Simple Citrus Mint Vinaigrette



If you want the truth, nutrition is very simple, but we tend to make it more complicated than it needs to be. One of the first things I like to take into account is oils. What oils are you using to cook with? What oils are you using on your salads? What temperature are you heating oils to? No two oils are created equal, and due to differing chemical structures, some shouldn’t be heated or used to cook with. Olive oil, for example, only has a smoke point of 350 F. Any higher than that, and the monounsaturated fatty acids break down, and as a consequence the oil becomes rancid.

Rancid oils contain free radicals (molecules desperate for an electron - they will pull electrons from anywhere, including DNA, proteins and tissues, causing oxidative damage).

Good quality oils can make such a difference to your diet. Even if you only change this one thing, I believe you’ll feel different. This includes:

·      Not using oils to cook with that shouldn’t be heated (flax, canola, modified vegetable oils, margarine)

·      Respecting an oil’s smoke point - olive oil has a smoke point of 350 F, so it can be used for light sautéing or cooking under that temperature, whereas flax oil shouldn’t be heated due to its sensitive omega-3 fatty acids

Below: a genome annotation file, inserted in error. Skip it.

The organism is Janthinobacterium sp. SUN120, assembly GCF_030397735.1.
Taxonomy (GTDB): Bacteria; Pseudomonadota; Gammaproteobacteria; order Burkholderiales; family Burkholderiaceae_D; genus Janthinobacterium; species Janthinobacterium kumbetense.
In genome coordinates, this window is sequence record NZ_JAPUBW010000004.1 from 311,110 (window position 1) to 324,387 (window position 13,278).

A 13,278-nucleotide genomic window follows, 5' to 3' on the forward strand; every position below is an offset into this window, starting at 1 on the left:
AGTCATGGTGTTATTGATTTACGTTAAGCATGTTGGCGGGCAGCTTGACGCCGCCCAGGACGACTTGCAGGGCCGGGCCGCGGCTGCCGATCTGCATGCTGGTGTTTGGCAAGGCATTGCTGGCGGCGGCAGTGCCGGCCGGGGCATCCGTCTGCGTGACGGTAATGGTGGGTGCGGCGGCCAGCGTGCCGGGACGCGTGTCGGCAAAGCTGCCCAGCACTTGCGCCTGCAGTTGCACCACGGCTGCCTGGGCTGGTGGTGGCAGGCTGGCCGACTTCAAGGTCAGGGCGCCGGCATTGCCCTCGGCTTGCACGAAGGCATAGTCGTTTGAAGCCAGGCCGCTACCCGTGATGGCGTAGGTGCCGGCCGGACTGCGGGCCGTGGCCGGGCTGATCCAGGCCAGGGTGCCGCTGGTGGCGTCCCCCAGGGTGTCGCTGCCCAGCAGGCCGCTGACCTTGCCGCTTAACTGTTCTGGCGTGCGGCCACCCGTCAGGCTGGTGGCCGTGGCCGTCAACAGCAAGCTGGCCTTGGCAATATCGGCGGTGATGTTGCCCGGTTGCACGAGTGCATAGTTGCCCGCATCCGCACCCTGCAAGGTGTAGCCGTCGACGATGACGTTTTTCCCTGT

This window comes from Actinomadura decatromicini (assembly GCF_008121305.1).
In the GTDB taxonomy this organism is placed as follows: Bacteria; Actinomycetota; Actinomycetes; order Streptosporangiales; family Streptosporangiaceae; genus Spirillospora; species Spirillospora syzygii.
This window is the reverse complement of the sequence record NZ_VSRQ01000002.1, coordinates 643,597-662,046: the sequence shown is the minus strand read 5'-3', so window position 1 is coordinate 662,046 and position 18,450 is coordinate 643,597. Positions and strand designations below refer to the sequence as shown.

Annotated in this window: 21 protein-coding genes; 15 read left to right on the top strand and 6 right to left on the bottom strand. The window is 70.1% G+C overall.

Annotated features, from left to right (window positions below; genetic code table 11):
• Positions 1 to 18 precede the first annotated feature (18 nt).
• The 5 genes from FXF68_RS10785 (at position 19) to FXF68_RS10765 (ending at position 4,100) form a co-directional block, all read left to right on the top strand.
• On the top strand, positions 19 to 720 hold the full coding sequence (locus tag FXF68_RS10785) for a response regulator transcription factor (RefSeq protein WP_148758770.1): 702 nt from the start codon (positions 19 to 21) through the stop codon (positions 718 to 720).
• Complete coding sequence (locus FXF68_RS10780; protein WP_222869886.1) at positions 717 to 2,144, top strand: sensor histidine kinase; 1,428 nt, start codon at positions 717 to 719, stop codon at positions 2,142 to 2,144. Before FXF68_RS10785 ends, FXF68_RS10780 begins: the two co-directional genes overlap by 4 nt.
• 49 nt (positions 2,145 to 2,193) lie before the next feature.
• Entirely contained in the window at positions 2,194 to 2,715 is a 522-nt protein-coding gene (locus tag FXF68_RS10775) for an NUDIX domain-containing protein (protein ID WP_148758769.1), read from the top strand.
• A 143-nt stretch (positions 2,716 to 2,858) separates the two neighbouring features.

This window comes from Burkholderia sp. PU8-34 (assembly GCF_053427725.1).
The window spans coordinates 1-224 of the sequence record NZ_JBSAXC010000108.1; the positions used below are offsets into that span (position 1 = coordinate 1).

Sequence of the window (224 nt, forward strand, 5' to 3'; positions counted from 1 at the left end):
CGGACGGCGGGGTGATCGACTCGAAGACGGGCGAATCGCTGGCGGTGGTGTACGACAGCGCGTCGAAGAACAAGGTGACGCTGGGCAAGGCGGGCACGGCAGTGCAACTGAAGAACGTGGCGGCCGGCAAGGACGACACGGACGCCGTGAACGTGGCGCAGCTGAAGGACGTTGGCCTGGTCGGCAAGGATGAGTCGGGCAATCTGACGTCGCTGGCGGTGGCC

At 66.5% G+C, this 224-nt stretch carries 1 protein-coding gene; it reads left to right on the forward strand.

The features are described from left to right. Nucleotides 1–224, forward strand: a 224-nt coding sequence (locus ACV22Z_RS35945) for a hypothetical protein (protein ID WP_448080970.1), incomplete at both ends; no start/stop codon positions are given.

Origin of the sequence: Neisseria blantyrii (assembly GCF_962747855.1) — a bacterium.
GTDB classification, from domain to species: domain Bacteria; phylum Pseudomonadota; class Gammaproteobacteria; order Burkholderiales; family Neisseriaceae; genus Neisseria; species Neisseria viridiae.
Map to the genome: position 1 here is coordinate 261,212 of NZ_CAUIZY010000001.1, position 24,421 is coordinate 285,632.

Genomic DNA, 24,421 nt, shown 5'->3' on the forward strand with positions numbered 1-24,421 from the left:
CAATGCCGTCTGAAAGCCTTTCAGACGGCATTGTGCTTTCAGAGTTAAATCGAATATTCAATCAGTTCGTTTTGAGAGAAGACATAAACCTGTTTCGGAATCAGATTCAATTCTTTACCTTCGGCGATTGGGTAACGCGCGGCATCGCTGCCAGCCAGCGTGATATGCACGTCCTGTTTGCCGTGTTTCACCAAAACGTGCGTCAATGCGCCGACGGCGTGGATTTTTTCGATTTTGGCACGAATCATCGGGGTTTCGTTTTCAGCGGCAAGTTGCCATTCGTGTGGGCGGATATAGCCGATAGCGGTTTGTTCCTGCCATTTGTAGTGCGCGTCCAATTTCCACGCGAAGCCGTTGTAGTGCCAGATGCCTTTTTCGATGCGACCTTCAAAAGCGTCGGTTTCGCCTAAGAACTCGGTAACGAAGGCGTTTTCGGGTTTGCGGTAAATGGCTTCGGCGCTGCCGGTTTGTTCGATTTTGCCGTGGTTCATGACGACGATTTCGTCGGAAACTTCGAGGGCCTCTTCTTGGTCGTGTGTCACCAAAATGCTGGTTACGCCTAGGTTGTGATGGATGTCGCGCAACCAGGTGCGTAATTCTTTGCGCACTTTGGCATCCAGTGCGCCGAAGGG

·      Keeping your omega 3:6 ratio at about 2:1 - the average diet in North America has a 16:1 ratio in favor of omega-6

·      Consuming essential fatty acids (omegas 3 & 6) regularly - they can’t be synthesized by our body, but you can obtain these from Udo’s Oil, flax oil, evening primrose oil, sesame oil, fatty fish, raw nuts, seeds, and more.

Now for the sad news: most store-bought salad dressings use a canola or vegetable oil base. Next time you buy salad dressing, take a look at the label. It’s unfortunate, but these oils are cheaper and relatively tasteless. They increase our omega-6 intake and provide virtually no omega-3, which are protective of our brain, eyes, and joints. Some salad dressings also contain added sugars and preservatives. For this reason, I always make my own dressings, but oil and vinegar can get old fast. So let’s get creative!

This one is totally spring inspired, made with one of my favorite oils to use on salads—Udo’s Oil—oranges, a little bit of yogurt, and apple cider vinegar! Udo’s Oil is so beneficial because it contains high-quality oils in a ratio that is ideal for our diet: an omega 3:6:9 ratio of 2:1:1. It still contains naturally-occurring beneficial trace nutrients including phospholipids, phytosterols, chlorophyll, vitamin E and carotene.



Makes: 1/3 cup salad dressing
Time: 2 minutes


Juice of one whole orange (I used blood orange)
2 tbsp Udo’s Oil
1 tbsp plain yoghurt
8-10 fresh mint leaves, chopped finely
1 tsp apple cider vinegar (try this Apple Cider Vinegar Shot)


  1. Whisk together all ingredients in a bowl, and drizzle over salads.